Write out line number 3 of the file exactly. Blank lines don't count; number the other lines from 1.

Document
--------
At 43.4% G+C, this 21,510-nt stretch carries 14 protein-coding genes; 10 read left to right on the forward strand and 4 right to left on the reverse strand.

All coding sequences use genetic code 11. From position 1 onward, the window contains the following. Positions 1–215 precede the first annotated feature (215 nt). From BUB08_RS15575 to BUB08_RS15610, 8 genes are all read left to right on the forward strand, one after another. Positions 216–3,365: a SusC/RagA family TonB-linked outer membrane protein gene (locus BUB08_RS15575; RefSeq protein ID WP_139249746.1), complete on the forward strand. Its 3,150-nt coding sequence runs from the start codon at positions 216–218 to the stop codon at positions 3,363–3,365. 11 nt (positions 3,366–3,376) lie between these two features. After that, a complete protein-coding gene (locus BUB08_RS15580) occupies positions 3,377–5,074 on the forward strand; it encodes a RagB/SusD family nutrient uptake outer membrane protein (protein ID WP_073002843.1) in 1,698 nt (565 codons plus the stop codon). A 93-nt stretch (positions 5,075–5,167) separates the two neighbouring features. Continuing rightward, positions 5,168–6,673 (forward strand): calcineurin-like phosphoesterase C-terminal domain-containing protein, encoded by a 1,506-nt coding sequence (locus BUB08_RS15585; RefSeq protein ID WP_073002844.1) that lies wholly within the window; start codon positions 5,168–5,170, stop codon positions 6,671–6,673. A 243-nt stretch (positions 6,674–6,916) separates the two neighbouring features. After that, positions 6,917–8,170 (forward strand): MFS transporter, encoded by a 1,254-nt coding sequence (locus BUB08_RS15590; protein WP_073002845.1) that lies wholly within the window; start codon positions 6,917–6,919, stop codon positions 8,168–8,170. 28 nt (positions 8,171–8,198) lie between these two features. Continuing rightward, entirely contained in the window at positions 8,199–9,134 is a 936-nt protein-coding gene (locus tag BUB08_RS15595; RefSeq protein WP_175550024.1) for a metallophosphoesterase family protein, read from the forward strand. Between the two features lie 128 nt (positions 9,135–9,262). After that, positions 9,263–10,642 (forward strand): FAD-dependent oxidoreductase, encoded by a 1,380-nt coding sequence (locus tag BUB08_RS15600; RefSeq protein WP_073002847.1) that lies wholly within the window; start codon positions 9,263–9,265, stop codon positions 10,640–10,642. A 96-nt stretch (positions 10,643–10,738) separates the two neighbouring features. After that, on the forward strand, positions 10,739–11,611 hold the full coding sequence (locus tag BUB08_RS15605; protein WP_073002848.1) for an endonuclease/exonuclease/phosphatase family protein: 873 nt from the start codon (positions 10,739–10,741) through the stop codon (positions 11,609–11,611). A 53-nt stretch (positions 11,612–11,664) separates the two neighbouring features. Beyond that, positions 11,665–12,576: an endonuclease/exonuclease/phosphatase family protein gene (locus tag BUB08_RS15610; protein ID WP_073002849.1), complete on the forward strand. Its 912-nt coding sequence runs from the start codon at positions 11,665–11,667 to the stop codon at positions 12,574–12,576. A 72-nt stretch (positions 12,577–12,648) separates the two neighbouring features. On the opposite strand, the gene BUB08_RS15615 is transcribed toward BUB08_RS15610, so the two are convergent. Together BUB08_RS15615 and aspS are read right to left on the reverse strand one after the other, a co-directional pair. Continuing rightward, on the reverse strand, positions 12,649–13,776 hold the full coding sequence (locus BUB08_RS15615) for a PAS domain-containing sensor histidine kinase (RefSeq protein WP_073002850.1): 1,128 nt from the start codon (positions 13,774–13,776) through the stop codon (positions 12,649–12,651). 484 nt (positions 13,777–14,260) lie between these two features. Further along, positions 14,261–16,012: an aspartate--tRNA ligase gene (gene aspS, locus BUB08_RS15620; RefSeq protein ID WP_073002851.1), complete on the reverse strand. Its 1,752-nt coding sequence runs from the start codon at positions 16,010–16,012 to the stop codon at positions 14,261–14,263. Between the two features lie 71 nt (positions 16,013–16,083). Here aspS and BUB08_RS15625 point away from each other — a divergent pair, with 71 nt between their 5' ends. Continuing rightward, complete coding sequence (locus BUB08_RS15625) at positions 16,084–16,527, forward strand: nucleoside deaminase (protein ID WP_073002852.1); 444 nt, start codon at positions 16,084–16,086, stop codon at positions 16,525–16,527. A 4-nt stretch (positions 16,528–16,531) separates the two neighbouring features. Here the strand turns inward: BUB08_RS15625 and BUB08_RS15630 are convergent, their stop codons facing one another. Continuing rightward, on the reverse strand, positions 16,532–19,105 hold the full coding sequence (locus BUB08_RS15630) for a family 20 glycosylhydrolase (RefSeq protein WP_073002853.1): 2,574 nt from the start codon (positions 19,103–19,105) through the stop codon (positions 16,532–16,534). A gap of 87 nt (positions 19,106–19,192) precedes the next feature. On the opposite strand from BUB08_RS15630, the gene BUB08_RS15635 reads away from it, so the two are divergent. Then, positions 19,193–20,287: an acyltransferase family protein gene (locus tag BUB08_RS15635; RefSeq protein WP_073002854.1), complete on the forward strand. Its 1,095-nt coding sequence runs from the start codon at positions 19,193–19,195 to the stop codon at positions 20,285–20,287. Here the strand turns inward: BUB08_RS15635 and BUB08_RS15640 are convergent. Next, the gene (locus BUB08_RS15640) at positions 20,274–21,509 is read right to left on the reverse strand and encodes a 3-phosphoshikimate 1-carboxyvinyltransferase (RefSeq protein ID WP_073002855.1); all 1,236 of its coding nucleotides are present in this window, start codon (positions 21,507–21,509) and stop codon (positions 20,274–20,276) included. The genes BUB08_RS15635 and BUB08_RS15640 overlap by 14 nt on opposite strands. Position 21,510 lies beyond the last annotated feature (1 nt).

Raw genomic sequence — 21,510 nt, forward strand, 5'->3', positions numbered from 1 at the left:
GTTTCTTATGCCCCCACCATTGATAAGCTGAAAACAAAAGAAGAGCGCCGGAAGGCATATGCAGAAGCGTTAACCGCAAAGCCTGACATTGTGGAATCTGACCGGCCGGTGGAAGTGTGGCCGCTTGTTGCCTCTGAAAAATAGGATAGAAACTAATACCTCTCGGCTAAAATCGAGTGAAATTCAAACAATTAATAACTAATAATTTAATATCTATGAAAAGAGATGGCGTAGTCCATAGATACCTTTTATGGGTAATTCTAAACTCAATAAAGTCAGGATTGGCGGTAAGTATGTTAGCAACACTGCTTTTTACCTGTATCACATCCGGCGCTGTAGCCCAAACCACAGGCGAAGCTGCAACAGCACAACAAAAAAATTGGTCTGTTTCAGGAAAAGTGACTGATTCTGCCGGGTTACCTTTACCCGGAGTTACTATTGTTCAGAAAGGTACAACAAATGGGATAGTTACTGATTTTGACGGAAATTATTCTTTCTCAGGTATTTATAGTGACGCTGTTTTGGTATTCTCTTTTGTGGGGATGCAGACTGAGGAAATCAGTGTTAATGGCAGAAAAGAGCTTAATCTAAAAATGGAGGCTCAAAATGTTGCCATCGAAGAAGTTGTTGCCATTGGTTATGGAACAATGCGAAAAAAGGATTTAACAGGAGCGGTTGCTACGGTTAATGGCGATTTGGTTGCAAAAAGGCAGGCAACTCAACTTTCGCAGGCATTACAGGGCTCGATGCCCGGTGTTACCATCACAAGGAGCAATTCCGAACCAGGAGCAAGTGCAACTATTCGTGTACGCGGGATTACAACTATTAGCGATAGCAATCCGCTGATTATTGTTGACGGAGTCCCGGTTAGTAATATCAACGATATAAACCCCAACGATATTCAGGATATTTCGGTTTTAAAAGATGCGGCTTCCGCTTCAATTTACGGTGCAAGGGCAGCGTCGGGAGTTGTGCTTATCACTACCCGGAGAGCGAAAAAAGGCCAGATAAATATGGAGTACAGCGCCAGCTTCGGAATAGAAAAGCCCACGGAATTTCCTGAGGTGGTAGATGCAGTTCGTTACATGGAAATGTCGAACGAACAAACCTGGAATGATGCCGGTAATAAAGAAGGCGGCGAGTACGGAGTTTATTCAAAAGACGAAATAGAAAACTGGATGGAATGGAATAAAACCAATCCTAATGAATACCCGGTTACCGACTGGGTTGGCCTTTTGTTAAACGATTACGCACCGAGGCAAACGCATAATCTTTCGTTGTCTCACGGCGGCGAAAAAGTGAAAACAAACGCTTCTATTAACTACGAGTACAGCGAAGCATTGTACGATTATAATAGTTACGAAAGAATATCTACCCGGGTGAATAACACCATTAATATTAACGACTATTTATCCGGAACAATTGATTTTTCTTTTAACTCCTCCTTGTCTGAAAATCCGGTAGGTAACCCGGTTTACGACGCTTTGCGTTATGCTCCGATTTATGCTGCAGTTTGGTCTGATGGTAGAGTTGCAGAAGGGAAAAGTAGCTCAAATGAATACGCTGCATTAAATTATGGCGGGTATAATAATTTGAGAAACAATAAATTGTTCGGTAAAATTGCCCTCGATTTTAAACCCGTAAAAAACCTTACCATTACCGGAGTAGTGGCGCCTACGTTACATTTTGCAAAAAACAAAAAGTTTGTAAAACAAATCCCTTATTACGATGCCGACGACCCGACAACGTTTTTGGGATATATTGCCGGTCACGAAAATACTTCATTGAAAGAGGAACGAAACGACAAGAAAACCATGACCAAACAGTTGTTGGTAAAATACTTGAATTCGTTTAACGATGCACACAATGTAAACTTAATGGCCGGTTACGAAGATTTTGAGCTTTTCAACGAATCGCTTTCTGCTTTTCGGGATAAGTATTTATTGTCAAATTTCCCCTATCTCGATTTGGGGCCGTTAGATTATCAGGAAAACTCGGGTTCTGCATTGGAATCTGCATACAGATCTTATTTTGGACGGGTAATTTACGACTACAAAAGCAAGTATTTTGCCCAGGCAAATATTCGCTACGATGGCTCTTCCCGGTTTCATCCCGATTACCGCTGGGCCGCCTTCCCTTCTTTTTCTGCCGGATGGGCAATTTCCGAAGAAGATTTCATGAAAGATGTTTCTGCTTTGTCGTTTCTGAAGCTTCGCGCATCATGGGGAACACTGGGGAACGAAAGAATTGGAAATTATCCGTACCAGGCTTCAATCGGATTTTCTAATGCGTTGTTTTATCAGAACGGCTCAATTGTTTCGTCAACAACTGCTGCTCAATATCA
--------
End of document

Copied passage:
Raw genomic sequence — 21,510 nt, forward strand, 5'->3', positions numbered from 1 at the left: